The head of Newfoundland and Labrador's oil industry association says Statoil's newest discovery is great news for the province.

The most recent find for the Norwegian-based company is the third discovery in the Flemish Pass, located about 500 kilometres northeast of St. John's.

Bob Cadigan, president of the Newfoundland and Labrador Oil & Gas Industries Association (NOIA), said the Bay du Nord find should be enough to turn heads overseas.

"We see one, two, a good year is four wells," said Cadigan.

"This year potentially, we'll have about five. Hopefully this will attract some international attention."

Cadigan cautions that even it the company moves ahead, production won't happen overnight.

"Really we're talking about potentially 10 years from a discovery to a development and first oil, and that would be a very, very short timeframe. So I think realistically, people have to understand it isn't going to happen tomorrow."

Statoil has been drilling in the deeps of the Flemish Pass Basin, in approximately 1,100 metres of water.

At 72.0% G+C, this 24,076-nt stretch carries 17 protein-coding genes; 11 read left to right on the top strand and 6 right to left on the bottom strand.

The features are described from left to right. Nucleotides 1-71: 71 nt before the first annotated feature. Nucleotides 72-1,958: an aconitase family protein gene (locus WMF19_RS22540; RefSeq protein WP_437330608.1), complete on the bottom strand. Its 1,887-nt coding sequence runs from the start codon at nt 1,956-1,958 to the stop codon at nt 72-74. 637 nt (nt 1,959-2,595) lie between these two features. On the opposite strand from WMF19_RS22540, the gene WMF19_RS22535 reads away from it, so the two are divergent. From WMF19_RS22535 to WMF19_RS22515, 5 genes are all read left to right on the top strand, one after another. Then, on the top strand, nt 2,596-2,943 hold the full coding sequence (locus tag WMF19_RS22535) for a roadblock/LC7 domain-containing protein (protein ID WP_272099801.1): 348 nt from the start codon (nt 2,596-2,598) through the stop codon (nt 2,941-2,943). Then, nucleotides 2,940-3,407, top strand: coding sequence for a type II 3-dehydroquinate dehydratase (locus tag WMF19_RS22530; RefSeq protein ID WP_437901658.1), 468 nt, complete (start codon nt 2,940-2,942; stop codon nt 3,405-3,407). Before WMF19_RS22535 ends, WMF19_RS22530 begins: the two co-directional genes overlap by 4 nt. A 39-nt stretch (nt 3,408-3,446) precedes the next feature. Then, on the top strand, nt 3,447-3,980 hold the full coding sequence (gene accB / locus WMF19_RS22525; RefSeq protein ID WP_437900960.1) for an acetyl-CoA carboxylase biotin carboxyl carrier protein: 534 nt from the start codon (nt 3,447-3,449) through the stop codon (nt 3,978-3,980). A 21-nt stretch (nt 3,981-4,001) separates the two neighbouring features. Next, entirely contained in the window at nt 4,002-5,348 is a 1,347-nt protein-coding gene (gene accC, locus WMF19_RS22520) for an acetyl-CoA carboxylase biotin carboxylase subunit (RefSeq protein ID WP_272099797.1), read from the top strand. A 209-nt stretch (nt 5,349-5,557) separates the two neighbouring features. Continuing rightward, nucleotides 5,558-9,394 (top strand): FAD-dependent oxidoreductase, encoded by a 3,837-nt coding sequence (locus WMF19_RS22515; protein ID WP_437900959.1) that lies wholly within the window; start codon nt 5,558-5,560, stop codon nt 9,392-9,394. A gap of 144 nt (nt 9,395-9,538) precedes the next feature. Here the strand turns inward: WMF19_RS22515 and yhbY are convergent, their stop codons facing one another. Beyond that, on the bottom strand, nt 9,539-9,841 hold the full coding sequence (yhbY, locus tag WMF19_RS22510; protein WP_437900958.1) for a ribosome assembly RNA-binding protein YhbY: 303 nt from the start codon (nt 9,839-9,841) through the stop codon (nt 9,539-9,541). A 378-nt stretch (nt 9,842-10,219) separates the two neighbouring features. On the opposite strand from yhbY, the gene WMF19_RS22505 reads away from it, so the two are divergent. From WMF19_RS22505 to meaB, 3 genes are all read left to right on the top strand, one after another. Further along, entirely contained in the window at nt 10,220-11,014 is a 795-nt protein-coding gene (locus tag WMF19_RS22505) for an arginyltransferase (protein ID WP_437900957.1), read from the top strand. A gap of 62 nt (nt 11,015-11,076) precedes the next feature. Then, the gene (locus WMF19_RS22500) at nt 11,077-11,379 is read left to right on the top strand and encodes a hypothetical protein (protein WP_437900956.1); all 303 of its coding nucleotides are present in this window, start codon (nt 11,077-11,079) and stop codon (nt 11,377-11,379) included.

The semi-submersible rig, West Aquarius, drilled two successful wells at Bay du Nord and Harpoon at a distance and depth new to the local oilpatch.

Statoil Vice-president Geir Richardsen, in a Skype interview with CBC, said the exploration is paying off.

"It is great news for the larger Flemish where we believe there could be substantial hydrocarbons volume," said Richardsen.

"We are still in the operational phase, so the well isn't finished. But we wanted to do that to share this great news with the stakeholders and the community."

The question now is whether the find is commercially viable.

"Can we produce this — and when? I will just say that we will do our utmost to evaulate and appraise these discoveries. When that is done, it [will be] easier to answer that question," he said.

Statoil is the operator of Bay du Nord and Harpoon, with a 65 per cent interest. Husky Energy holds the other 35 per cent.